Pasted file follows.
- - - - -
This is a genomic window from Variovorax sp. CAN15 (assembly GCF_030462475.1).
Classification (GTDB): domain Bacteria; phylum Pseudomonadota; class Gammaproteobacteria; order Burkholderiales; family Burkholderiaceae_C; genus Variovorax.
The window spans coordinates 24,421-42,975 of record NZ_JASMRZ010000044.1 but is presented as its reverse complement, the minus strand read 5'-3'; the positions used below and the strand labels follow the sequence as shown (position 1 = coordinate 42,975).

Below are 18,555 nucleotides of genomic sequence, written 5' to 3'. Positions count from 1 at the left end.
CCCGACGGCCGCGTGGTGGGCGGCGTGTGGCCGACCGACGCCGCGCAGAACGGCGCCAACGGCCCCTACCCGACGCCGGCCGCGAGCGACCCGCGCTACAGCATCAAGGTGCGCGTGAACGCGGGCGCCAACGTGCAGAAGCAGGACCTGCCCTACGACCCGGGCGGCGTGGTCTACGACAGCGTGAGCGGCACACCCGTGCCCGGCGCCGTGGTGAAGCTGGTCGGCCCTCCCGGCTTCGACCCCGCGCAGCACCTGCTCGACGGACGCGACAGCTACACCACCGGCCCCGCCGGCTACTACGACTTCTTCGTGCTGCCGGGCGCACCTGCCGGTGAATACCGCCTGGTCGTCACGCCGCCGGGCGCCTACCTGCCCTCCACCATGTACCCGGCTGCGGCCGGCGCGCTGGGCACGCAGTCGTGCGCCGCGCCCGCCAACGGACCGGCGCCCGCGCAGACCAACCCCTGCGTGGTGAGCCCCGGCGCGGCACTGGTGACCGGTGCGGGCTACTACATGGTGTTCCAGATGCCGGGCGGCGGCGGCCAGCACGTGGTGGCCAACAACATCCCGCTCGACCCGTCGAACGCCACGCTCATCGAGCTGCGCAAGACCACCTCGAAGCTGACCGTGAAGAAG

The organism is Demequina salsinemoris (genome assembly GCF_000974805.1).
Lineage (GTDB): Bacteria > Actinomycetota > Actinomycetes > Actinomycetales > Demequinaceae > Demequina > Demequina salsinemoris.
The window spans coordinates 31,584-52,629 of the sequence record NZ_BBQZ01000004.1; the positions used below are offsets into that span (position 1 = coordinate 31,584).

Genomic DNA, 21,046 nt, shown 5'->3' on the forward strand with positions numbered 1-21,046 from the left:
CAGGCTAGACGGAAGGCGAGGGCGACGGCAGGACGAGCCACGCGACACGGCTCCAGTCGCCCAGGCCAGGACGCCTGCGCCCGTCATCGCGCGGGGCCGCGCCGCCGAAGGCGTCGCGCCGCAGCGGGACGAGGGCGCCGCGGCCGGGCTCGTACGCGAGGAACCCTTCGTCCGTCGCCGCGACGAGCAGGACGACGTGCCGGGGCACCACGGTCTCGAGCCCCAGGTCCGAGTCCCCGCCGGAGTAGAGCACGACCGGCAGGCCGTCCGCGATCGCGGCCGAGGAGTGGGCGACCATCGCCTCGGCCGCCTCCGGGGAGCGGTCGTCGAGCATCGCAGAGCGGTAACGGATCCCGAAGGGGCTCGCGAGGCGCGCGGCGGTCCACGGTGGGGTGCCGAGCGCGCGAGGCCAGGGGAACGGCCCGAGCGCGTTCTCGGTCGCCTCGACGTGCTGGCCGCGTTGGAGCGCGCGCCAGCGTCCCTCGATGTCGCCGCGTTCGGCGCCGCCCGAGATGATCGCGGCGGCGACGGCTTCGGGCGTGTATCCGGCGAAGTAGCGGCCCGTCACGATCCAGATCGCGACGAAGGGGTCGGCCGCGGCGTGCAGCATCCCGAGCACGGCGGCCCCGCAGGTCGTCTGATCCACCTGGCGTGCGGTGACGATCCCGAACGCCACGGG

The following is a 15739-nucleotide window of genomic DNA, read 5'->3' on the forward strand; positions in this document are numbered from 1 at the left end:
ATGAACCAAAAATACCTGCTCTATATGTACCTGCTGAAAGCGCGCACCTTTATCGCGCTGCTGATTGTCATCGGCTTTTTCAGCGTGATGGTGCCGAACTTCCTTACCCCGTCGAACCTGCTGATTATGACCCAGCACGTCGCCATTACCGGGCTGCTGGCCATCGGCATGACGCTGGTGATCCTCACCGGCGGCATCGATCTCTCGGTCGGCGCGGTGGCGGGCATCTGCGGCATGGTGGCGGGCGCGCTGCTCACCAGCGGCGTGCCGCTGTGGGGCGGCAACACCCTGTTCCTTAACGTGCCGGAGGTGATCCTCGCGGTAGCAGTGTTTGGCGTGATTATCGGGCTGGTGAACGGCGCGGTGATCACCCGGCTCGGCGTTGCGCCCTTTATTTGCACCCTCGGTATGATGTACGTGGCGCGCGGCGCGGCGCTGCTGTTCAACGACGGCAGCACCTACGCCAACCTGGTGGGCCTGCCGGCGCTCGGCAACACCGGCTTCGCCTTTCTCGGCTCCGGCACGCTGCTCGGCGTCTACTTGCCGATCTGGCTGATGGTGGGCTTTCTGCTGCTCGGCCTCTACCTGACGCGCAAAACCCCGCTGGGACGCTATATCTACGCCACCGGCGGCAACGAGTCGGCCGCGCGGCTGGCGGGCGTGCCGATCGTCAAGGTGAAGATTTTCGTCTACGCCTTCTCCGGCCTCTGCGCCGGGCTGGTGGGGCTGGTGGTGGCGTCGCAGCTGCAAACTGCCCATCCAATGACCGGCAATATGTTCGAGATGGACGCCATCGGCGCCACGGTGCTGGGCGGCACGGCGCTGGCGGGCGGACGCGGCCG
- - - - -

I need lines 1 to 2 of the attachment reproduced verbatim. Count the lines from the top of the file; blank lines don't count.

This is a genomic window from Variovorax sp. CAN15 (assembly GCF_030462475.1).
Classification (GTDB): domain Bacteria; phylum Pseudomonadota; class Gammaproteobacteria; order Burkholderiales; family Burkholderiaceae_C; genus Variovorax.